When it comes to snowboarding in Japan there are many good places but it is Hokkaido which is the place held in highest esteem by those in the know. As much as I enjoyed all my previous snowboarding trips to Nagano-ken there has always been that desire to partake in some action on the mountains in Niseko where the all-too-common icy slopes (in my experience!) give way to some fantastic snow in one of the worlds best ski resorts.
Last weekend I was back on Japan’s most northerly main island just over half a year since I last visited and yet again I was joined by my regular partner-in-crime Ethan……but we only just made it though! On the Friday we travelled I was heavily delayed on the train and only just managed to check-in in the nick of time. Meanwhile, Ethan’s flight was delayed too and at the airport I had already told the bus company we’d take the next one an hour later……when suddenly Ethan and a bus staff member came sprinting through the terminal with just a couple of minutes to spare.
2.5 hours later we were in Niseko and collected in minivan by the manger of the Australian Alpine Club; our lodge for the next three nights which was about 15 minutes walk from the slopes and full of Aussie’s and Kiwi’s with a Brit or two too. Nothing too different there as Niseko is basically mini-Australia during such seasons and they must make up about 95% of all people in the area. It was maybe no surprise then that there were Australian breakfast spreads such as Vegemite on the table each morning!
We had two full days of snowboarding and the weather was great on both days albeit very contrasting. On the Saturday it was a beautiful day with clear blue skies (I was told we’d brought the sun with us!) and the following day was snowing on and off thereby topping up the already-plentiful soft, white, fluffy, powdery snow. The temperature on that second day was close to -15 degrees celsius and the icicles (below) outside the restaurants were quite impressive.
It took us about 30 minutes to get our lift passes (13,800 yen for a two day mountain pass) by which time the long line for the main Hirafu gondola had gone down. Our passes allowed us to use the main four ski areas (An’nupuri, Higashiyama, Hirafu, and Hanazono) where there were plenty of vast and long runs through the endless powder.
Although I went snowboarding quite a bit in the latter half of the 2000’s, this was actually my first time to do it for four years but like riding a bike it’s not something you forget and in no time I was back to the same level I was before……which is pretty average at best!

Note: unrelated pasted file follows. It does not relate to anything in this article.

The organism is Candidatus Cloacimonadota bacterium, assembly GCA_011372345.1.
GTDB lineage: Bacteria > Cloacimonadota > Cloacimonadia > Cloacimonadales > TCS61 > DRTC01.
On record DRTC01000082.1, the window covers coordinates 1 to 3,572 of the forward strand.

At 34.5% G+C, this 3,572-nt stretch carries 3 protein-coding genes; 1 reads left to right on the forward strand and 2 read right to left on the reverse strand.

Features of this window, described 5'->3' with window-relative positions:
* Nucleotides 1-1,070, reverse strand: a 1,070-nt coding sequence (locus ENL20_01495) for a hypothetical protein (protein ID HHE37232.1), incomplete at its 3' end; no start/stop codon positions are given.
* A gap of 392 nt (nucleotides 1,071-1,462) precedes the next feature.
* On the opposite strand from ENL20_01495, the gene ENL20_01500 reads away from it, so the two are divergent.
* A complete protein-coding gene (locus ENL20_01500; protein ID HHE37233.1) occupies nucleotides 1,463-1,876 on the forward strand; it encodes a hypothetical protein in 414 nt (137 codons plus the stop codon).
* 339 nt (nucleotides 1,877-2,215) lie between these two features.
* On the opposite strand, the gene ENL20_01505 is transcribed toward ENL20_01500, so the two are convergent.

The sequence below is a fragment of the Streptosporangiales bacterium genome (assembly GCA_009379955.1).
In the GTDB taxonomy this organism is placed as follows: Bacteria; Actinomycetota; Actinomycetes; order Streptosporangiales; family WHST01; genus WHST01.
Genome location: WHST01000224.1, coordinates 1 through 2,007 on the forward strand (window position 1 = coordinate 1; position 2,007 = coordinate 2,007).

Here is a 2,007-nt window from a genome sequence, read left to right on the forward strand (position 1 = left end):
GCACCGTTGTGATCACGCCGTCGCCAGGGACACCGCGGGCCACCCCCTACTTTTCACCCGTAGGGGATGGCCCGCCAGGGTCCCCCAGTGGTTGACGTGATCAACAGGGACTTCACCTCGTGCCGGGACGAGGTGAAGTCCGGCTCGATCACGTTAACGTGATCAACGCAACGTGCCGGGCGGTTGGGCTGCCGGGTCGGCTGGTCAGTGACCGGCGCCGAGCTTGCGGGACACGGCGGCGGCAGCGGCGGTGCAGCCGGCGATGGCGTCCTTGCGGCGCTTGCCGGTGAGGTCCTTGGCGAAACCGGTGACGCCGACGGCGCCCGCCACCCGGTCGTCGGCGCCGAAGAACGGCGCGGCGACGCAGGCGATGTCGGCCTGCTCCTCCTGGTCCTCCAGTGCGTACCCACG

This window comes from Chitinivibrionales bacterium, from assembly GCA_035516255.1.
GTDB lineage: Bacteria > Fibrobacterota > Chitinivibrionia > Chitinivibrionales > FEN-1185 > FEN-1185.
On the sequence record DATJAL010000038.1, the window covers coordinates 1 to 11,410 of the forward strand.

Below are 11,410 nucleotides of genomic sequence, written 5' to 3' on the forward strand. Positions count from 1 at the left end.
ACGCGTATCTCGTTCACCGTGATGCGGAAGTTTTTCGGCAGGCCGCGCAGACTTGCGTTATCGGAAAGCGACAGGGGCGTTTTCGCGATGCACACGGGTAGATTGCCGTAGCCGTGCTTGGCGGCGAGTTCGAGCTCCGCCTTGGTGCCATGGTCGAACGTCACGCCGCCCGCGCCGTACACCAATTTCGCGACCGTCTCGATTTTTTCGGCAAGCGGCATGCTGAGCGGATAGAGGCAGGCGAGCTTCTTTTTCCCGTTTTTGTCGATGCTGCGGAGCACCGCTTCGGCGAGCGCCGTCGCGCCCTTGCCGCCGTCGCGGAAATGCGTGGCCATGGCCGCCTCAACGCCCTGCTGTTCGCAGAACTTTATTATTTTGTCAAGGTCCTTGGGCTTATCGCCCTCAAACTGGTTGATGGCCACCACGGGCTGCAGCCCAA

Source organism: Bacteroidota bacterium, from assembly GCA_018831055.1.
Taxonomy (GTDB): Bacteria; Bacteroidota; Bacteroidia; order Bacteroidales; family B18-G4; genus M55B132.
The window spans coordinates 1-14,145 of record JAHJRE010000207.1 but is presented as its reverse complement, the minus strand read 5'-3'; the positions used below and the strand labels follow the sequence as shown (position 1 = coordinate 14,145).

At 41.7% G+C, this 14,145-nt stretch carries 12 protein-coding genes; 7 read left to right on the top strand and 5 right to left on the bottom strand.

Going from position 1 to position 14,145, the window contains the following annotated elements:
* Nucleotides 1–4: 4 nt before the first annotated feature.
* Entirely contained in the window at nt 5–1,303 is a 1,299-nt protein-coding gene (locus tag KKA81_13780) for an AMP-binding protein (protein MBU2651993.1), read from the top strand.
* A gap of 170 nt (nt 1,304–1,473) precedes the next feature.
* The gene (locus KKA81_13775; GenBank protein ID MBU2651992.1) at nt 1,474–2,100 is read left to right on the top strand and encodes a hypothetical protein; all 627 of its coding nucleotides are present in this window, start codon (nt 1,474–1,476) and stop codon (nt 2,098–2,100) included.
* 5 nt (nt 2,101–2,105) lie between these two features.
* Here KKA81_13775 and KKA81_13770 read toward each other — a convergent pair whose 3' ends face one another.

Towards the end of day one I unfortunately fell badly on my little pinky (right hand) and was in such pain for the next 36 hours or so before it miraculously recovered. I could hardly move it on the Saturday night and was sure I had done some serious damage to it akin to what happened to my other little finger back in 2010. It was really hurting when I woke the following morning but with the gloves on it felt much better and I hoped that I’d be able to just shake off the injury and forget about it.
An onsen (hot spring bath) was how we finished off each day which was so welcome after the punishment that our bodies had taken on the slopes. The pain on my calf muscles was pretty unbearable at times so the two hot baths (one inside and one out) as well as the sauna and even the subsequent cold bath were all delightful.
As for food, I took a break from my New Years diet in order to enjoy some of the local delicacies and, though I had a few beers, I did stay off the soda, chocolate, biscuits, crisps and so on which I was happy with. Miso ramen has long been one of my favourite types of this noodles-in-broth dish and yet again in Hokkaido this was the first dish for us to sample. The restaurant we chose was a very popular place where we had to wait among large groups of Aussie’s trying to get tables of eight in busy, small places. Kind of funny to watch but also a bit annoying.
For lunch I had katsu curry and rice (Saturday) and tempura udon (Sunday) of which both (above) were very nice but a little overpriced compared to what I’m used to in Tokyo. What was also interesting to see over the weekend was that English was everywhere and it was actually quite strange to see the names of certain food items which I have only ever known in Japanese.
We went a bit more upmarket on the second night and went to Odenzushi. Ethan had salmon nabe whilst I had jingisukhan (below) which is a Hokkaido speciality named for the reason that in pre-war Japan, lamb was the meat of choice for Mongolian soldiers. The dome-shaped metal skillet it’s served in supposedly represents a soldiers helmet and rumours are they they even used to boil up the food in them.
Ahead of this trip I was a little apprehensive about Niseko as I’m used to being surrounded by mostly Japanese people so to still be in Japan but with so many Australians was a little strange. The Aussie’s though are very friendly people and much more communicative than the natives so it was quite nice to talk with and understand the conversation when alongside them in the restaurants or on the chair-lifts.
For reports from our 2015 Hokkaido trip click on the following links:
Pt I: Mt Meakan Pt II: Lavender Farm Pt III: Mt Tarumae Pt IV: Lake Toya Pt V: Mt Usu Pt VI: Sapporo Dome Pt VII: Sapporo
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